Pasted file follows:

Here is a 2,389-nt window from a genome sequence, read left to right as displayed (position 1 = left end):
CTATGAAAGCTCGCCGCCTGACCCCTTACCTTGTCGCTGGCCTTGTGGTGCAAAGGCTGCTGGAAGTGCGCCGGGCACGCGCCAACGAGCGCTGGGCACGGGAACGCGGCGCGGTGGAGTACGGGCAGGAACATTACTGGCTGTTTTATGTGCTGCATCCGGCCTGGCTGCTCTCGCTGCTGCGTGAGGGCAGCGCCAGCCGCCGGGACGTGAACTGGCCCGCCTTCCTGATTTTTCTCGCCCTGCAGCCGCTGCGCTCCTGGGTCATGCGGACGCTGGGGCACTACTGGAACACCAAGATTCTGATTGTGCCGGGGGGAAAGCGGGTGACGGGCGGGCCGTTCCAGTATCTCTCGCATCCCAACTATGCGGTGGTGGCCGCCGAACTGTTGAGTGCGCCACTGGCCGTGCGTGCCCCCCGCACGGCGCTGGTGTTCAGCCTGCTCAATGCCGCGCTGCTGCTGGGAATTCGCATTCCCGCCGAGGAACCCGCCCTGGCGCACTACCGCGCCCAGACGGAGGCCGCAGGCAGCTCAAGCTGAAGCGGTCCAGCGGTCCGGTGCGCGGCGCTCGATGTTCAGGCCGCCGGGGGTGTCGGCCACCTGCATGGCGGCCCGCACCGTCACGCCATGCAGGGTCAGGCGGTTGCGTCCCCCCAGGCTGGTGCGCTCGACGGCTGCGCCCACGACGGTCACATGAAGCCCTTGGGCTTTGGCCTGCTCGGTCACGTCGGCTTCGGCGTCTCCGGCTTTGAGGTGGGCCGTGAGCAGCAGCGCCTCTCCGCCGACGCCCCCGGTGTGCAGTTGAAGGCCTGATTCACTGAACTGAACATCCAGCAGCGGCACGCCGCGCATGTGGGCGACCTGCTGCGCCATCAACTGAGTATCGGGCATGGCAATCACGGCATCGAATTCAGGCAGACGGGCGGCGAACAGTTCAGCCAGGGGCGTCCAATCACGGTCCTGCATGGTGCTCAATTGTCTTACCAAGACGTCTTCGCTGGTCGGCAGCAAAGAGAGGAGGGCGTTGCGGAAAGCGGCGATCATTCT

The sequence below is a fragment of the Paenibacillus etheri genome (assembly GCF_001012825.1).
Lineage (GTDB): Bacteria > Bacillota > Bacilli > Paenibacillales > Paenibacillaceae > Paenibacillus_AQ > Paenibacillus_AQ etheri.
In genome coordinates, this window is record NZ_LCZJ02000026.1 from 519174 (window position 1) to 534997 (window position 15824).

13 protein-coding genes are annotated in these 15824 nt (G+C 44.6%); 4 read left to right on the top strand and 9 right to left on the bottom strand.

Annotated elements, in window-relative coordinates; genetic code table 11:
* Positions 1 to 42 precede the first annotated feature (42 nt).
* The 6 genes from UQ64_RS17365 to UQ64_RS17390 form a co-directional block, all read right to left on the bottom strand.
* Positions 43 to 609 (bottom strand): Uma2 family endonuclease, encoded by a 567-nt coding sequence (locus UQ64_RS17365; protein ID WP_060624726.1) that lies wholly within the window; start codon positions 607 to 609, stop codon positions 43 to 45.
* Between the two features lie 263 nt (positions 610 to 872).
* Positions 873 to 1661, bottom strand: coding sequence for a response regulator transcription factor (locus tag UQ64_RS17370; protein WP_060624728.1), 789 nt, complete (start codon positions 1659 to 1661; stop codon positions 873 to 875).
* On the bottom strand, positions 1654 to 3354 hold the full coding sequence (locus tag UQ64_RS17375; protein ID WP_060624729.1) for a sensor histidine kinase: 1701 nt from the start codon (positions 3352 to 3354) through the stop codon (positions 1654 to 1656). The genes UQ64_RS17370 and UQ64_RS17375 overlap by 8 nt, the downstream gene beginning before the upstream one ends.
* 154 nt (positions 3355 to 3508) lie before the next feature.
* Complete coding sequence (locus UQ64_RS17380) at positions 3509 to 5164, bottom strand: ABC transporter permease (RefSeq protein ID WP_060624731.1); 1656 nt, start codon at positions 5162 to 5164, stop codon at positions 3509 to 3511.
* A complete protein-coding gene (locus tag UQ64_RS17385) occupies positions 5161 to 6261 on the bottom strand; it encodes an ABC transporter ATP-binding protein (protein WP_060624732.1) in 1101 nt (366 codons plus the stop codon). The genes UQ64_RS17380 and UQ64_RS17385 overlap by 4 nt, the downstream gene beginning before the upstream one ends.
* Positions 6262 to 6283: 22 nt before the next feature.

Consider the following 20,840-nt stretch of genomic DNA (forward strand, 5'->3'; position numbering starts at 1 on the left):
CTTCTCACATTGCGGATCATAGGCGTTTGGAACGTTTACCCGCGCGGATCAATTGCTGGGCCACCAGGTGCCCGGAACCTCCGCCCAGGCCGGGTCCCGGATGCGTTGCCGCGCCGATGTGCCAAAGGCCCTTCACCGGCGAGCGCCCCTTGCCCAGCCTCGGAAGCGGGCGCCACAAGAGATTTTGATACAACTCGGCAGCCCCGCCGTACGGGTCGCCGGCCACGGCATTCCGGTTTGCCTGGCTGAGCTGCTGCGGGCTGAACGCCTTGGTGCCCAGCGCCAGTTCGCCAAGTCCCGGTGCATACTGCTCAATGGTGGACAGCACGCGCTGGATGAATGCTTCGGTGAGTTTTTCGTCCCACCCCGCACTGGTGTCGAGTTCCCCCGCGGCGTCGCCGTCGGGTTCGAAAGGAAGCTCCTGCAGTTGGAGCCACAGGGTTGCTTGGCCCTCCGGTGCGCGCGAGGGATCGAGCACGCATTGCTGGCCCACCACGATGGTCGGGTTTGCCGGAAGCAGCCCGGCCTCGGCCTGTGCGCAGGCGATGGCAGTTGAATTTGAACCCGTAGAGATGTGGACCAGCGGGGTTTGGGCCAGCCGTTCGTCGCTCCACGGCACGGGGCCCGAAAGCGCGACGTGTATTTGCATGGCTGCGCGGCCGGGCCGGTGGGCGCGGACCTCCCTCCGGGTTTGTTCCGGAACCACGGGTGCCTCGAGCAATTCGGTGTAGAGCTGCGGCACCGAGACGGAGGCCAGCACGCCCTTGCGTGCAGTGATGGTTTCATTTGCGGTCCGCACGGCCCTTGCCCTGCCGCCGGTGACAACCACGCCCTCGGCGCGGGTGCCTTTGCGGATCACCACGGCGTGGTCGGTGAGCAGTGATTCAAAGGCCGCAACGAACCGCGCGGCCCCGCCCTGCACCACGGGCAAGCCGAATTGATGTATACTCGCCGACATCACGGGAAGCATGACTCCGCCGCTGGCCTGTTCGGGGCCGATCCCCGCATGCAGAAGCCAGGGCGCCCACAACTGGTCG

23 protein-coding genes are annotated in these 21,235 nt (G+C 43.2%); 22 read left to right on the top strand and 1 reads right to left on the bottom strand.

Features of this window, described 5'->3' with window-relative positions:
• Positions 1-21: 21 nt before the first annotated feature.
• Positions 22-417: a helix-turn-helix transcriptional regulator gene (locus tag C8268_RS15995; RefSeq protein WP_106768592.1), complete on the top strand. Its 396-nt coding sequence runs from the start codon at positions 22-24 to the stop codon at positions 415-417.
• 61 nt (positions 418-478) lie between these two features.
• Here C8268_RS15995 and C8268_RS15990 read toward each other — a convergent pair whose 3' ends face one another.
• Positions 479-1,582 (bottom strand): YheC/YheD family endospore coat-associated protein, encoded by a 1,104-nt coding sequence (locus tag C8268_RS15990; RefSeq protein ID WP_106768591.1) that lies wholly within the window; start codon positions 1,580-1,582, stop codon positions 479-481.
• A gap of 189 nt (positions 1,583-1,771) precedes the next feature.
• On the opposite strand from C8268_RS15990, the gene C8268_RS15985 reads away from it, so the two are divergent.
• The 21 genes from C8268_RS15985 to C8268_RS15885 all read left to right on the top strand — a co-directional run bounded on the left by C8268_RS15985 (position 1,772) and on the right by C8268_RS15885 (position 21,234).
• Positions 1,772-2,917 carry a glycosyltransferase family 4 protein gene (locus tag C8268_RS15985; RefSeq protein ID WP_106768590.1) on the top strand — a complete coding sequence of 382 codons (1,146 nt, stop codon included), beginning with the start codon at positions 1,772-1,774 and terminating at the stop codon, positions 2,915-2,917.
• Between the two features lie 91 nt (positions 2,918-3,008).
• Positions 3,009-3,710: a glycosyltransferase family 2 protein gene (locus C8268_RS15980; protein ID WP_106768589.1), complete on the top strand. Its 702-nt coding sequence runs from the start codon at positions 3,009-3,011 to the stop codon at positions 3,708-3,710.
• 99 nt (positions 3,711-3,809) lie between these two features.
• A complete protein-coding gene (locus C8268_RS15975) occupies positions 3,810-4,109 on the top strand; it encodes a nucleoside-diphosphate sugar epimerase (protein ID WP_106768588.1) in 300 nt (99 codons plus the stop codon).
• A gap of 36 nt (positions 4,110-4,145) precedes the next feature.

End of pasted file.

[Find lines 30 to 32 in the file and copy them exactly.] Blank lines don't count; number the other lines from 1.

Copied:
• Positions 1,772-2,917 carry a glycosyltransferase family 4 protein gene (locus tag C8268_RS15985; RefSeq protein ID WP_106768590.1) on the top strand — a complete coding sequence of 382 codons (1,146 nt, stop codon included), beginning with the start codon at positions 1,772-1,774 and terminating at the stop codon, positions 2,915-2,917.
• Between the two features lie 91 nt (positions 2,918-3,008).
• Positions 3,009-3,710: a glycosyltransferase family 2 protein gene (locus C8268_RS15980; protein ID WP_106768589.1), complete on the top strand. Its 702-nt coding sequence runs from the start codon at positions 3,009-3,011 to the stop codon at positions 3,708-3,710.